What is a pariah supposed to suddenly make of compromise and reconciliation?
Until this week’s nuclear agreement, there’s hardly been any precedent for me. My primary emotion regarding Iran, at least since 1979, has been embarrassment—followed closely by shame.
If there was ever a sense of pride it was minimal and impossible to sustain, especially growing up in Pittsburgh where Iranians were few, and where there was no escaping the glaring reality of my name, which marked me as a permanent and identifiable foreigner—and also a spokesman for a country that I barely knew anything about.
The ideal spokesman and instiller of pride would have been my Iranian father, but he had left home when I was a baby (and later ran for president of Iran in 1980). My country was the United States, where I was born and raised by my Jewish-American mother, and where, for obvious reasons, I frequently felt like I didn’t belong.
One of the great lessons of my upbringing is that one does not have complete autonomy when forging their own identity. Instead, it is cobbled together by various elements, including the way one is seen by others—the final result for me was the identity of the outsider, which I eventually embraced. But of all the psychological problems with which an outsider must contend—loneliness, humiliation, rage, etc.—the greatest difficulty might very well be the invitation one morning to be welcomed as an insider.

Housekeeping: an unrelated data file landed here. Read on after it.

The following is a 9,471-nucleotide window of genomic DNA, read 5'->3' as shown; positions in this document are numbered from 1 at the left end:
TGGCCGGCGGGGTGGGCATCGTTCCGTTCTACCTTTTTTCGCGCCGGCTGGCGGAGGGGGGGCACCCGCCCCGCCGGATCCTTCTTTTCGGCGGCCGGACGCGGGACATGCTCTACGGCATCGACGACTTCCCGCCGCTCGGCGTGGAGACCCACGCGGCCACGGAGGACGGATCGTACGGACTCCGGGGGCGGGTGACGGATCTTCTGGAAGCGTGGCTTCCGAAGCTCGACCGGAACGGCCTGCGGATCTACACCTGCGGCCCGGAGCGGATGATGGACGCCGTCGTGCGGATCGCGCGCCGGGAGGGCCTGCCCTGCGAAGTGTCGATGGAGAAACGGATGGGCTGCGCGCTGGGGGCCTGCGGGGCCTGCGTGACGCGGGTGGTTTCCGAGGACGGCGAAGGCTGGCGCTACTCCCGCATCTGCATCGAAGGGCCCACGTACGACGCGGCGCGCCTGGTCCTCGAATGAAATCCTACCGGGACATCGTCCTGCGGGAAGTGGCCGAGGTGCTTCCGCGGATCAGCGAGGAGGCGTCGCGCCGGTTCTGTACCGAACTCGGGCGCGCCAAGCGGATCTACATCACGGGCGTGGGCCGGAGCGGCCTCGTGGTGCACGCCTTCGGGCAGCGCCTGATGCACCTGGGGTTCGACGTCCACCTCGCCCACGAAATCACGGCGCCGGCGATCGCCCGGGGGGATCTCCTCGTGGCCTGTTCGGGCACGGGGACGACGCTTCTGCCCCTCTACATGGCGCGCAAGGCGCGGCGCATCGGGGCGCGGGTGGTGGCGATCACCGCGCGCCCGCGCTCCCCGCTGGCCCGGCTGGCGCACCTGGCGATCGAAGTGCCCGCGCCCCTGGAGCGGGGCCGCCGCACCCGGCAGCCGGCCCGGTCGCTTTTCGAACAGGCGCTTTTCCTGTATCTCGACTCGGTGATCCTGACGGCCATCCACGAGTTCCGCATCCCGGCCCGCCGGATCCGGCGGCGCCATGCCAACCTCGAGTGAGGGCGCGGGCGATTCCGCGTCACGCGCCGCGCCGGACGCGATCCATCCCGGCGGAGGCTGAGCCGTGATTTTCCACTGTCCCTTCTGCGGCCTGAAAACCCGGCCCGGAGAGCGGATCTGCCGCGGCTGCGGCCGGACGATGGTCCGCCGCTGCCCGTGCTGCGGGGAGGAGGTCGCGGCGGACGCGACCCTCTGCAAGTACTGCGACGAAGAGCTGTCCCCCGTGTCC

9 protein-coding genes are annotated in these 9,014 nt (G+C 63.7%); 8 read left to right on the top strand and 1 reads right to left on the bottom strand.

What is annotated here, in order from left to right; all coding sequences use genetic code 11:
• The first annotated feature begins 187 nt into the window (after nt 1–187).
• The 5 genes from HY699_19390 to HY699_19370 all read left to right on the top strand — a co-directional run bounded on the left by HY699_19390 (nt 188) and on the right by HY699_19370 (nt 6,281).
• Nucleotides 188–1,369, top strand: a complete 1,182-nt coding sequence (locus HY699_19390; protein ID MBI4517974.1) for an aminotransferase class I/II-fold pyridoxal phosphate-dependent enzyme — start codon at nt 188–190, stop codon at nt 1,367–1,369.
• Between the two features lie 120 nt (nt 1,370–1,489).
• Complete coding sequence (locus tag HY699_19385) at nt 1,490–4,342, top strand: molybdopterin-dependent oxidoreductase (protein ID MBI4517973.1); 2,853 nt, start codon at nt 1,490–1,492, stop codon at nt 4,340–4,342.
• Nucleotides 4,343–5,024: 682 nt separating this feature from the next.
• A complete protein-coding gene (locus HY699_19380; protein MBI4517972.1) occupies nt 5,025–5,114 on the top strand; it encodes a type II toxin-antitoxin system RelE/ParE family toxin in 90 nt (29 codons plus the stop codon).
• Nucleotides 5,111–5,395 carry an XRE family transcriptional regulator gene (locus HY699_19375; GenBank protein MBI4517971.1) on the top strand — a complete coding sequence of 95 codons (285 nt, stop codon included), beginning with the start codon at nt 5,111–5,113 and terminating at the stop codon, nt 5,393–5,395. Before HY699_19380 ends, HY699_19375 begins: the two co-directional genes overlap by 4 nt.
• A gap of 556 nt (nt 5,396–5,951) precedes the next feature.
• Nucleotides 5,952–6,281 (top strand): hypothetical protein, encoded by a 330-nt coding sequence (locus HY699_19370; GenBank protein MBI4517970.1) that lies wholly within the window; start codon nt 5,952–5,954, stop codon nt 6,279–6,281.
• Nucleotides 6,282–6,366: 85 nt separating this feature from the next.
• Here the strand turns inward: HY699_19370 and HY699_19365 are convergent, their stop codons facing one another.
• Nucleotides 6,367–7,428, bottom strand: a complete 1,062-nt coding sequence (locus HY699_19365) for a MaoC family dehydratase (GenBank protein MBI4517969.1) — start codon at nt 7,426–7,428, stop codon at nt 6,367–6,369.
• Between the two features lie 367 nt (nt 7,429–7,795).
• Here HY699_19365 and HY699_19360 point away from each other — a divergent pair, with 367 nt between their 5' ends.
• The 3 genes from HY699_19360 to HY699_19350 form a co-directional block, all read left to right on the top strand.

Thus my discombobulation with the shocking development of an accord, with smiles all around. My familiar home of enmity appears to have been taken away—or at least restructured. All that remains now, of course, is a reckoning of the last 36 years.
Saïd Sayrafiezadeh was born in Brooklyn and raised in Pittsburgh. He is the author of the story collection, Brief Encounters With the Enemy, a finalist for the 2014 PEN/Robert W. Bingham Fiction Prize, and the critically acclaimed memoir, When Skateboards Will Be Free , selected as one of the ten best books of the year by Dwight Garner of The New York Times.